International admissions reps all have a love/hate relationship when it comes to travel. While friends and family see only positive smiling faces and amazing sites in images on Facebook and Instagram, and sure, you typically get to keep your air miles and hotel points, but the reality of the grind before, during, and immediately after recruitment trips paints a very different picture. Yet what can easily get lost in the shuffle of prepping, carrying out, and recovering from a recruitment trip are the important opportunities to connect with prospective students that can give you the edge once a strong personal relationship is established.
Sending materials ahead, applying for visas, confirming visits, booking flights, reconfirming hotels, identifying in-country transportation options, and, don’t forget packing light represent a reasonable list of what happens before travel even takes place. It’s the night before you head to the airport setting out on a two- to three-week trip, and you suddenly get a cold chill down your spine. You shoot up out of bed realizing you haven’t sent any communications to individuals in areas you’ll be visiting. Oops!
This is not simply a story for effect. In talking with even seasoned globe trotters, this oversight happens more often than we might like to admit. And yes, I’ve done this, too, but only once, early on in my career. Unless your institution has no prospects in the cities or countries you are traveling to, notifying students who’ve expressed interest in your college is a must. But pre-travel messaging is not only vital to your success with audiences already familiar with you and your institution.
How about students who may be connected with your college on social media but have not yet filled out an online inquiry form or directly contacted you? Have you posted events on your office’s social media profiles (through geo-targeted posts) and website that a representative from your college will be attending an upcoming public fair or reception? If you’re doing a number of public fairs and have counselor lists of area schools, have you reached out personally to invite them to connect with you?
For advanced, fairly sophisticated international admission offices, two other groups besides students and counselors typically figure into pre-trip communications: alumni and current students’ parents. If fairs allow it, why wouldn’t you want a current students’ parent or (properly trained) alum to stand with you for a college fair? Even if they can’t make a fair, reaching out to these important influencers, much like college counselors, is a sign of respect, that you value them. Make time to reach out, you’ll be surprised.
What few know and realize about international student recruitment travel (until they do a trip themselves) is that the workdays run as long as 18-20 hours, time spent in traffic can suck the life from you, while back-to-back college fairs, lunchtime school visits, and evening receptions and counselor dinners test the patience of the even saints among us. Far from the glamorous life. You may have a whole 15 minutes to take some pictures of famous landmarks or the most amazing lunch or dinner spot or dish.
When it comes to communications, keeping up with the latest tools often is a no-win task. But making the extra effort to reconnect with students you’ve just met can truly set yourself and your institution apart. The last thing most of want to do after a 15-hour day of events is to send messages to students you’ve met. Consider this, students these days are not only on social media, they live on their phones, where messaging apps dominate their time. Emails can be handled en masse if you have captured student data on an iPad form, perhaps you can even upload them into your CRM (if you’ve got the bandwidth in your hotel wifi), and have those pre-planned messages go out automatically.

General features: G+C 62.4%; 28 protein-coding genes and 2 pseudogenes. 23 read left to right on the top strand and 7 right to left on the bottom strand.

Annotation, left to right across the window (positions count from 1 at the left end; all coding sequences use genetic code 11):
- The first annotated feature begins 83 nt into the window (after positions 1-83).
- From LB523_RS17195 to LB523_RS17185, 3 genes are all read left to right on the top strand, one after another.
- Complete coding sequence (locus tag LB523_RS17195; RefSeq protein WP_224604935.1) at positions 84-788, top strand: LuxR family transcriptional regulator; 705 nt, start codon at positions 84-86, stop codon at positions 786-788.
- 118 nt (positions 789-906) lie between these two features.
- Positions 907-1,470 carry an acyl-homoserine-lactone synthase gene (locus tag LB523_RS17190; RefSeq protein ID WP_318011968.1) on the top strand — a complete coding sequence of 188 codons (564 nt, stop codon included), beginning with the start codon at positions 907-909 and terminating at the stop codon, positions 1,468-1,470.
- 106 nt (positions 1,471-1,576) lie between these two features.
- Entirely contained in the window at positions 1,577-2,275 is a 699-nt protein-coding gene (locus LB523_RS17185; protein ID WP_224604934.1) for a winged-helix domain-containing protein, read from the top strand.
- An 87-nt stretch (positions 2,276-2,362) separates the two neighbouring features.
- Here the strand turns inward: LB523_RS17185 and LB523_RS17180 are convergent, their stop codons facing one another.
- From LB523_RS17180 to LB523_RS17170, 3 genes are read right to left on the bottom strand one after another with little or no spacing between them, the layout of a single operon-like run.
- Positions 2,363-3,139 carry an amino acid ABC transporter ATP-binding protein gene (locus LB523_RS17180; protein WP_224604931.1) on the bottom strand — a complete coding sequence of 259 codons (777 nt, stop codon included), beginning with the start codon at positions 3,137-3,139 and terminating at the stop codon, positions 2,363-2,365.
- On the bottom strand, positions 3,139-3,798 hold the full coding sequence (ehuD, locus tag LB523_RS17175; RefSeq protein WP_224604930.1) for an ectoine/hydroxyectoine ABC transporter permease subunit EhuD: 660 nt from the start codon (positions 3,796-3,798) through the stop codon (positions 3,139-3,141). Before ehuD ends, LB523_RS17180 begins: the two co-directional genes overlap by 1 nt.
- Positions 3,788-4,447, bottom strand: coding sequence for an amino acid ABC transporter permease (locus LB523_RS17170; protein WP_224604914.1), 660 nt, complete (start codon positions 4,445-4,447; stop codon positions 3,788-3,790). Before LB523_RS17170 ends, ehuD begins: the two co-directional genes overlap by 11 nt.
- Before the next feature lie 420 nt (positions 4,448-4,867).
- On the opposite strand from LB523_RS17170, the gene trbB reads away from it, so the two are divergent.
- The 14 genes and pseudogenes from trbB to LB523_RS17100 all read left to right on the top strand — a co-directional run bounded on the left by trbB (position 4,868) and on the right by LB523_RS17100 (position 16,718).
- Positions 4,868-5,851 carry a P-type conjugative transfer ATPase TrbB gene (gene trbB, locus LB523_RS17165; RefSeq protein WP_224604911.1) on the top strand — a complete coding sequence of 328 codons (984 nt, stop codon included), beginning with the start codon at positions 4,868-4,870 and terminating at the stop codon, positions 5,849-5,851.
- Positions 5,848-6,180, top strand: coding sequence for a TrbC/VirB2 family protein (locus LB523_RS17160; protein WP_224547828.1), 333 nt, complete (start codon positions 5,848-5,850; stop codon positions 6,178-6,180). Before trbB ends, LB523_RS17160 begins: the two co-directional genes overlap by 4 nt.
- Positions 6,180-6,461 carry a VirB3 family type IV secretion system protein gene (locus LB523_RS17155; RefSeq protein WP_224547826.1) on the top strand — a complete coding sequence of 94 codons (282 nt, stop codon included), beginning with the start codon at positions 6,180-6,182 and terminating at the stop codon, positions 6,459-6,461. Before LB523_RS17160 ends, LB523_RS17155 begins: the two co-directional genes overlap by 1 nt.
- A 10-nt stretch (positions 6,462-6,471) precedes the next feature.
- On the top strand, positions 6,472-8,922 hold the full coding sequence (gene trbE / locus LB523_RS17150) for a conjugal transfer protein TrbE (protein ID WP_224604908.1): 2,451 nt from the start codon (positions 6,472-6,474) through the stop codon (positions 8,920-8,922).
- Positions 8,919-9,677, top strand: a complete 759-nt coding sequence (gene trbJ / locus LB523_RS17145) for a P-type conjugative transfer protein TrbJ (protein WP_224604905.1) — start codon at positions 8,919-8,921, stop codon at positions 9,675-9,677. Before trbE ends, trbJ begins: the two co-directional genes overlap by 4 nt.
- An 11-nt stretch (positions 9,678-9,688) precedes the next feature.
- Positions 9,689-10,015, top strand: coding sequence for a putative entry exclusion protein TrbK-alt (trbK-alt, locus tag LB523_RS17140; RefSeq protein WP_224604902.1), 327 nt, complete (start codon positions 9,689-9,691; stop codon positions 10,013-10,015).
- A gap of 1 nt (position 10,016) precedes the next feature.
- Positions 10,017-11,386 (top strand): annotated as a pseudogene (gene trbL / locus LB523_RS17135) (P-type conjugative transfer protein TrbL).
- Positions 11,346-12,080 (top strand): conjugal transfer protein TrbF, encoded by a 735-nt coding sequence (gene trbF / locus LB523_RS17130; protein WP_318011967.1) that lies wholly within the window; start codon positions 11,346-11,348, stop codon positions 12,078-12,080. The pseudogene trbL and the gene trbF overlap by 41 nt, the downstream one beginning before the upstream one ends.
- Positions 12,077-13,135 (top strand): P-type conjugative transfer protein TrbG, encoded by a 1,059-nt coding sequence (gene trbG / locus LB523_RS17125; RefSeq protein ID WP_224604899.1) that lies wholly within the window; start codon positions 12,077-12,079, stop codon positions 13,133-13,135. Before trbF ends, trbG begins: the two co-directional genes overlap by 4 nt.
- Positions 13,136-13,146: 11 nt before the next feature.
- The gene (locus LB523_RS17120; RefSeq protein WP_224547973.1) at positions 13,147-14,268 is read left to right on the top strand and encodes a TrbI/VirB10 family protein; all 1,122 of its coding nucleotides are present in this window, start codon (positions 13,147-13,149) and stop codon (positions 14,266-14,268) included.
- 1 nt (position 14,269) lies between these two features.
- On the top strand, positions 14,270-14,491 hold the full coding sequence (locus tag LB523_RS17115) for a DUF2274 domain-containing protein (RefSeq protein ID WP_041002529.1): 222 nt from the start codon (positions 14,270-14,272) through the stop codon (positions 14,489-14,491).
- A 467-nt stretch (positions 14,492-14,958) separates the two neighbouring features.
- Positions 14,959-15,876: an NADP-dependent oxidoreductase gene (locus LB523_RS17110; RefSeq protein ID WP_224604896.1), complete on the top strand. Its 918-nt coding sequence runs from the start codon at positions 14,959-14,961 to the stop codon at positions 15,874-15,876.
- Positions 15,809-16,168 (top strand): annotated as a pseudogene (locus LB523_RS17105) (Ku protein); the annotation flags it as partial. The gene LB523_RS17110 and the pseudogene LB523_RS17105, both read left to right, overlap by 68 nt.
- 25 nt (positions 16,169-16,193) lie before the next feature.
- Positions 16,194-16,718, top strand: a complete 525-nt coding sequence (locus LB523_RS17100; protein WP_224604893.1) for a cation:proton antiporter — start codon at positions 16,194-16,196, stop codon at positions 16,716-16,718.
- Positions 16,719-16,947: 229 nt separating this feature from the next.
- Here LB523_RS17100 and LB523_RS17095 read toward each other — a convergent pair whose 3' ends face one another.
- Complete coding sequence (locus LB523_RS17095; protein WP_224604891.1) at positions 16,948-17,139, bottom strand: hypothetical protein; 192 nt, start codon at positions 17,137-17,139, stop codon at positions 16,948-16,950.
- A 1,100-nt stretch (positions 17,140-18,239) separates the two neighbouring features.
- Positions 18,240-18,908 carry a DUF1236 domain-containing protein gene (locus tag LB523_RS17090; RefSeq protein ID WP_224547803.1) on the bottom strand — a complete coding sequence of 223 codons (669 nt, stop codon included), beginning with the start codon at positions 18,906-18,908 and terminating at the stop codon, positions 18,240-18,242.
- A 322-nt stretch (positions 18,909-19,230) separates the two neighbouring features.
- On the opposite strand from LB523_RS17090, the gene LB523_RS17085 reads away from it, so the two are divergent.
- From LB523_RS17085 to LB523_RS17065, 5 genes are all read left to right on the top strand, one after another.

But nothing is more impactful, if you’ve captured a WhatsApp number or a WeChat name (if traveling in China), than sending a quick personal and short message out to students with whom you had a meaningful conversation. Clearly, it’s not realistic to do this with every prospect you meet on the road. Yet for those students who spent the time to get to know your institution, hearing soon after their initial contact with you can make all the difference.
At a previous institution, we met a large group of students and parents at two fairs in Vietnam. We had planned in advance to host a live video chat shortly after the fairs while our rep was still in country. During the fairs our rep handed out cards to parents and students inviting them to the online chat a couple of days later where we had one of our current Vietnamese students available to answer questions in their native language. That fall we had our largest applicant and admitted student group from Vietnam. Our extra effort paid off.
Only the sturdiest, most committed among international admissions travelers have contacting students at our near the top of their list immediately after re-entry from a trip overseas. Doing laundry, eating comfort food, and catching up on sleep typically rate well above reconnecting with prospects after returning home. Think about this: if you’ve been out of the office for 2 weeks or longer and haven’t had an opportunity to follow-up while on the road, students might think you don’t love them anymore.
Let’s face it, the more points of contact you have with prospects, especially with ones you’ve met personally, the better the opportunity to eventually enroll them. The key to your success comes with the effectiveness of your emails and other messages. With well-defined calls to action, timed shortly after your return, coupled with impactful pre-trip messaging and in-country personalization you set yourself and your institution up for success. Good luck, road warriors!
If you’re interested in planning future recruitment travel or need advice on your team’s recruitment strategy, contact us.